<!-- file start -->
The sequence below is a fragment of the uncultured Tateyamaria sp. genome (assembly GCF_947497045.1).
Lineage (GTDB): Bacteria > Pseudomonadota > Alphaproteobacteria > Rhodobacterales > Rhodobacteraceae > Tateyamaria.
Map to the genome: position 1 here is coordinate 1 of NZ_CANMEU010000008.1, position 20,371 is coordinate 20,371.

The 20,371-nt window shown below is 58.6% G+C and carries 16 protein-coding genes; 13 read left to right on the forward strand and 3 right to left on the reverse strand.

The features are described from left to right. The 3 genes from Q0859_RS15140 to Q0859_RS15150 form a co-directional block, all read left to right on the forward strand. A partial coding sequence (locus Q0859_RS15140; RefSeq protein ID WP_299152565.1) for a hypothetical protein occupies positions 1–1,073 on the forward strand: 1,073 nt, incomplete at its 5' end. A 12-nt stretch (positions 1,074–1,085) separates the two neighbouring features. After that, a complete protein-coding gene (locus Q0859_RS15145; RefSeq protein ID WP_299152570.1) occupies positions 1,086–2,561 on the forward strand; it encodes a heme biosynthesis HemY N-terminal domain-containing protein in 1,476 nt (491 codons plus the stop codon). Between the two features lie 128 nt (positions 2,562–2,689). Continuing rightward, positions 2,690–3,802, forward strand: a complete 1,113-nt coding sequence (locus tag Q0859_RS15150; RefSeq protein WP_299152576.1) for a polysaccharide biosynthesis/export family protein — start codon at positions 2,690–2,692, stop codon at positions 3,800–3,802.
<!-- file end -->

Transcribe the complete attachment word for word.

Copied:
The sequence below is a fragment of the uncultured Tateyamaria sp. genome (assembly GCF_947497045.1).
Lineage (GTDB): Bacteria > Pseudomonadota > Alphaproteobacteria > Rhodobacterales > Rhodobacteraceae > Tateyamaria.
Map to the genome: position 1 here is coordinate 1 of NZ_CANMEU010000008.1, position 20,371 is coordinate 20,371.

The 20,371-nt window shown below is 58.6% G+C and carries 16 protein-coding genes; 13 read left to right on the forward strand and 3 right to left on the reverse strand.

The features are described from left to right. The 3 genes from Q0859_RS15140 to Q0859_RS15150 form a co-directional block, all read left to right on the forward strand. A partial coding sequence (locus Q0859_RS15140; RefSeq protein ID WP_299152565.1) for a hypothetical protein occupies positions 1–1,073 on the forward strand: 1,073 nt, incomplete at its 5' end. A 12-nt stretch (positions 1,074–1,085) separates the two neighbouring features. After that, a complete protein-coding gene (locus Q0859_RS15145; RefSeq protein ID WP_299152570.1) occupies positions 1,086–2,561 on the forward strand; it encodes a heme biosynthesis HemY N-terminal domain-containing protein in 1,476 nt (491 codons plus the stop codon). Between the two features lie 128 nt (positions 2,562–2,689). Continuing rightward, positions 2,690–3,802, forward strand: a complete 1,113-nt coding sequence (locus tag Q0859_RS15150; RefSeq protein WP_299152576.1) for a polysaccharide biosynthesis/export family protein — start codon at positions 2,690–2,692, stop codon at positions 3,800–3,802.